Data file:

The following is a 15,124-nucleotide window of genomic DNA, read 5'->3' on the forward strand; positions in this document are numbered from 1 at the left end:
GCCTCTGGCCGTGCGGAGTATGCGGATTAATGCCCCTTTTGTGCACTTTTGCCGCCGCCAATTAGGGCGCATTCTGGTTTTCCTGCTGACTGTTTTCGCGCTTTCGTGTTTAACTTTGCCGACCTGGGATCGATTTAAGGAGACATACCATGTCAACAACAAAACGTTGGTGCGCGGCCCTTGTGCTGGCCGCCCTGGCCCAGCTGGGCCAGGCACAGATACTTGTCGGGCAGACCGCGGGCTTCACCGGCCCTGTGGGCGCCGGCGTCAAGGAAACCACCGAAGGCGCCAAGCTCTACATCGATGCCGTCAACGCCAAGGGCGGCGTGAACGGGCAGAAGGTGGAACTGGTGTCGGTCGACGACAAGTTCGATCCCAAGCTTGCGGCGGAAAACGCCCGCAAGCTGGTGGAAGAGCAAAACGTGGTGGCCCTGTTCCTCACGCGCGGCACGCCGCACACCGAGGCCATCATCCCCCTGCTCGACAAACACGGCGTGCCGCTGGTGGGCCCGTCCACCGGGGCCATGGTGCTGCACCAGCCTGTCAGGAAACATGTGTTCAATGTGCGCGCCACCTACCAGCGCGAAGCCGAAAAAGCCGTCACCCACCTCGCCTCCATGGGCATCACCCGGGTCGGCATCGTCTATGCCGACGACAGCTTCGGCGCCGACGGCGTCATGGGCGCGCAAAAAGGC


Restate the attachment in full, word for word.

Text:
The following is a 15,124-nucleotide window of genomic DNA, read 5'->3' on the forward strand; positions in this document are numbered from 1 at the left end:
GCCTCTGGCCGTGCGGAGTATGCGGATTAATGCCCCTTTTGTGCACTTTTGCCGCCGCCAATTAGGGCGCATTCTGGTTTTCCTGCTGACTGTTTTCGCGCTTTCGTGTTTAACTTTGCCGACCTGGGATCGATTTAAGGAGACATACCATGTCAACAACAAAACGTTGGTGCGCGGCCCTTGTGCTGGCCGCCCTGGCCCAGCTGGGCCAGGCACAGATACTTGTCGGGCAGACCGCGGGCTTCACCGGCCCTGTGGGCGCCGGCGTCAAGGAAACCACCGAAGGCGCCAAGCTCTACATCGATGCCGTCAACGCCAAGGGCGGCGTGAACGGGCAGAAGGTGGAACTGGTGTCGGTCGACGACAAGTTCGATCCCAAGCTTGCGGCGGAAAACGCCCGCAAGCTGGTGGAAGAGCAAAACGTGGTGGCCCTGTTCCTCACGCGCGGCACGCCGCACACCGAGGCCATCATCCCCCTGCTCGACAAACACGGCGTGCCGCTGGTGGGCCCGTCCACCGGGGCCATGGTGCTGCACCAGCCTGTCAGGAAACATGTGTTCAATGTGCGCGCCACCTACCAGCGCGAAGCCGAAAAAGCCGTCACCCACCTCGCCTCCATGGGCATCACCCGGGTCGGCATCGTCTATGCCGACGACAGCTTCGGCGCCGACGGCGTCATGGGCGCGCAAAAAGGC